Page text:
IEEE 802.11be, also known as Extremely High Throughput (EHT), is the forthcoming amendment to the IEEE 802.11 standard, set to be designated as Wi-Fi 7. This new standard builds upon its predecessor, 802.11ax, and is designed for both indoor and outdoor WLAN operation across the 2.4, 5, and 6 GHz frequency bands, catering to stationary and pedestrian mobility.
The core focus of IEEE 802.11be is on achieving incredibly high data transfer speeds. The theoretical maximum speed is expected to reach a remarkable 46 Gbit/s, although real-world performance will typically be lower.
Development of this standard is ongoing, with an initial draft released in March 2021, and a final version anticipated by early 2024. Even during the development phase, numerous products based on draft standards were announced in 2022, with retail availability slated for early 2023.
Key features of IEEE 802.11be include 4096-QAM for increased transmission rates, flexible channel utilization to combat interference, Multi-Link Operation (MLO) for improved capacity, reduced latency, and support for up to 16 spatial streams with Multiple Input Multiple Output (MIMO) enhancements.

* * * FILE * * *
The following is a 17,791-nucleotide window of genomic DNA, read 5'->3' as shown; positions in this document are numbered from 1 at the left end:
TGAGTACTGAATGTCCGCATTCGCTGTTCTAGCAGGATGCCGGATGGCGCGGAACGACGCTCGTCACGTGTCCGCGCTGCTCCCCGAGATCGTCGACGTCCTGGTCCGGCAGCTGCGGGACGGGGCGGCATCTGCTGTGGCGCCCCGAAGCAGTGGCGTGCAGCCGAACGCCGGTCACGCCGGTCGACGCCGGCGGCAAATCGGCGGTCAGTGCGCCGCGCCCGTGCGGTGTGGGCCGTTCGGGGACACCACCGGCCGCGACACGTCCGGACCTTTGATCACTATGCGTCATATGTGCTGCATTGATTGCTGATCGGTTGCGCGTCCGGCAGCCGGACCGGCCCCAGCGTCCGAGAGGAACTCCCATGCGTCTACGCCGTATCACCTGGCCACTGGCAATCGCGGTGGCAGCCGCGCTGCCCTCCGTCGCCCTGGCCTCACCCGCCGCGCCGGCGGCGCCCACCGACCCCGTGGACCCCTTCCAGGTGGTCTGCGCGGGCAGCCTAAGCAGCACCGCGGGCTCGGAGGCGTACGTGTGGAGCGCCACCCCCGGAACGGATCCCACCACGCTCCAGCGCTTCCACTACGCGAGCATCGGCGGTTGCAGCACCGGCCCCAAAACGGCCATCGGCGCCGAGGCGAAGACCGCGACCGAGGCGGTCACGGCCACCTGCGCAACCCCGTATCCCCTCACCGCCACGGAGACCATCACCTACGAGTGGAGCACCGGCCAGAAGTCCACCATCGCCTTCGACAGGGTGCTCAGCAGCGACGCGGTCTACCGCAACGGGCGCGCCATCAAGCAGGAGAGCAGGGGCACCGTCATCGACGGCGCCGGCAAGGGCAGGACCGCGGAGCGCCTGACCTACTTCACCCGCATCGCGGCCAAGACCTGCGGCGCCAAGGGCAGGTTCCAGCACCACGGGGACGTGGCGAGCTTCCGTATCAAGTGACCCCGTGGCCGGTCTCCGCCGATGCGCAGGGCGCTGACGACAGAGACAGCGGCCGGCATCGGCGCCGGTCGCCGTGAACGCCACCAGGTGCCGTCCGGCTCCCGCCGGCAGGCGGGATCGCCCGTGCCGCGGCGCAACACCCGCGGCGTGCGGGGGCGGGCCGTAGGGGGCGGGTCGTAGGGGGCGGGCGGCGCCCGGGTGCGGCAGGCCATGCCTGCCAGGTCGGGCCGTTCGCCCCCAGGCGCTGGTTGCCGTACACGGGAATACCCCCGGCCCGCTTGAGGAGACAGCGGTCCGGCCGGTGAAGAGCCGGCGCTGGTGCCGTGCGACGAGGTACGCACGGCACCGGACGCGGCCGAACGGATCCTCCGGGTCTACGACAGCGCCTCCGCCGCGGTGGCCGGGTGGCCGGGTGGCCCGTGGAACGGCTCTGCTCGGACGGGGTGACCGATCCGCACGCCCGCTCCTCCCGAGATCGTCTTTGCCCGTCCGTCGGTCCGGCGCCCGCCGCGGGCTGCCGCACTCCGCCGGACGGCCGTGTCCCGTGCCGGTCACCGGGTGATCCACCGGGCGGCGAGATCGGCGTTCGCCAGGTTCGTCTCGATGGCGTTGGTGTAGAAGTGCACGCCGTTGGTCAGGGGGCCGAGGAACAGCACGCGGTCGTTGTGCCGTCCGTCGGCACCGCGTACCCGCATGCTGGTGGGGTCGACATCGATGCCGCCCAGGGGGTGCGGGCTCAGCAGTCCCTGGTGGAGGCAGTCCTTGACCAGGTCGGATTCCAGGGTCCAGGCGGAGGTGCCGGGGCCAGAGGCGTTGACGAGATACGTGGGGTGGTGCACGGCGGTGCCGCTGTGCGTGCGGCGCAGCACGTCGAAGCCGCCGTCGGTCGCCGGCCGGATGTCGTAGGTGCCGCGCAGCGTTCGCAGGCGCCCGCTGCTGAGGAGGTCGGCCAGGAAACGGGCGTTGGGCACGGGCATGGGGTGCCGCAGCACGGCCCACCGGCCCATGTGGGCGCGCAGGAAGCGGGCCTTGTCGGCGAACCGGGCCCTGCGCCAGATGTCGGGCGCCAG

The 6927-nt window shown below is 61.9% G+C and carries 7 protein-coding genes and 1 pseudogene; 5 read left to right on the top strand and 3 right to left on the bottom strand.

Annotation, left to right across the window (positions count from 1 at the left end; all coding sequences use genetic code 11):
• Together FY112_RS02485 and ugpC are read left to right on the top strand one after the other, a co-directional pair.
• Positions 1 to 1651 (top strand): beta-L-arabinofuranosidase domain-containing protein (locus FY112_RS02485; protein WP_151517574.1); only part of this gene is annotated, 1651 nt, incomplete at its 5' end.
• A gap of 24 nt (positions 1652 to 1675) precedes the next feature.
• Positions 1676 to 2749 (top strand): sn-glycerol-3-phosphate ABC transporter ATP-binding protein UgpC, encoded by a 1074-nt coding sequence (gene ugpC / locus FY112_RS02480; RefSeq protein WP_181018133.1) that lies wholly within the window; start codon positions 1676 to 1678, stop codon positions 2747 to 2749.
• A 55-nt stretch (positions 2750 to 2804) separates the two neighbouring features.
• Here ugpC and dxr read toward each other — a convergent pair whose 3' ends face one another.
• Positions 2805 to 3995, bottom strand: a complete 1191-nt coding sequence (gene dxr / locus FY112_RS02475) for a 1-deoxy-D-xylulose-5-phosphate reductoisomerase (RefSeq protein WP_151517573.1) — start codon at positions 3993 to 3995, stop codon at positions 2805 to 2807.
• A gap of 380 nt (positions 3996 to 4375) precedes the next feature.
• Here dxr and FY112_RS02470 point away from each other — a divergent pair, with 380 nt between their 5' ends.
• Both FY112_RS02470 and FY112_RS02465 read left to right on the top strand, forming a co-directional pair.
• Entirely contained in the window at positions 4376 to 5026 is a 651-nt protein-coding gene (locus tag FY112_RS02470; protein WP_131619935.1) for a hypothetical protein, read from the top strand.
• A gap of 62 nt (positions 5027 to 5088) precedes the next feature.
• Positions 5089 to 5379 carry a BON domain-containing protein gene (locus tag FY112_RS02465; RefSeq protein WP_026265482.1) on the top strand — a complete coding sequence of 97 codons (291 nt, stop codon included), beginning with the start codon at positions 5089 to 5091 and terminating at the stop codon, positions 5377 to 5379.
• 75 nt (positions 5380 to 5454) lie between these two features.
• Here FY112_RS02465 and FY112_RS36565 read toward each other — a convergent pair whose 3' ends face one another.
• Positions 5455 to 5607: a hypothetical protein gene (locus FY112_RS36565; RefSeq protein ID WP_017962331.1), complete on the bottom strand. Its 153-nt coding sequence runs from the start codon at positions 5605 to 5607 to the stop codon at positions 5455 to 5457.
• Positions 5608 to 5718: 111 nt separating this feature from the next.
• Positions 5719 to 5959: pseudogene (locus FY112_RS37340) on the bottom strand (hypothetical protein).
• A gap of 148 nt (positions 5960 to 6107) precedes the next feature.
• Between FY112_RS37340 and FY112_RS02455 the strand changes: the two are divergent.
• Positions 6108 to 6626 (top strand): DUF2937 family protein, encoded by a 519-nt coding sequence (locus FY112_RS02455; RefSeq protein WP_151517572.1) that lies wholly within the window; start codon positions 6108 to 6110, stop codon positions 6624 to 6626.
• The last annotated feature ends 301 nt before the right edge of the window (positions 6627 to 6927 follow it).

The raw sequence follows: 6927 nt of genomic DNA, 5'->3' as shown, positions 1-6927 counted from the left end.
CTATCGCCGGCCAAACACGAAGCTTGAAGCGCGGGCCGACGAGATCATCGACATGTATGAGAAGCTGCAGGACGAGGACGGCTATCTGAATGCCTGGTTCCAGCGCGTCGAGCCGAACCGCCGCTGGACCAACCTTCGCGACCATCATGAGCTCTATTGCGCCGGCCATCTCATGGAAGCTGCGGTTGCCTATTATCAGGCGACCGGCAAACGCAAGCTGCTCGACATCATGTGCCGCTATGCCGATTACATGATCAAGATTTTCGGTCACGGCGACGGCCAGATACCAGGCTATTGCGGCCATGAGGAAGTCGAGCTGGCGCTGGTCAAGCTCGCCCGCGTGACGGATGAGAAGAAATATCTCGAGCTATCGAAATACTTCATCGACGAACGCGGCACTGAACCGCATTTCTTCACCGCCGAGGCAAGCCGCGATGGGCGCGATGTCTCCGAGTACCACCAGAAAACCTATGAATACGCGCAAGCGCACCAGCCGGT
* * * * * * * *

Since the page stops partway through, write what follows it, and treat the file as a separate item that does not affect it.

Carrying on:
Candidate features being considered include Multi-Access Point Coordination, enhanced link adaptation, compliance with regulatory rules specific to the 6 GHz spectrum, and integration of Time-Sensitive Networking (TSN) protocols for low-latency real-time traffic.
Beyond these, additional features include improved forward-compatible frame formats, optimized channel sounding, and more flexible channel utilization, further enhancing the capabilities and performance of Wi-Fi 7. This standard is poised to revolutionize wireless communication, and the global Wi-Fi 7 market is projected to grow significantly, reaching an estimated 24.2 billion USD by 2030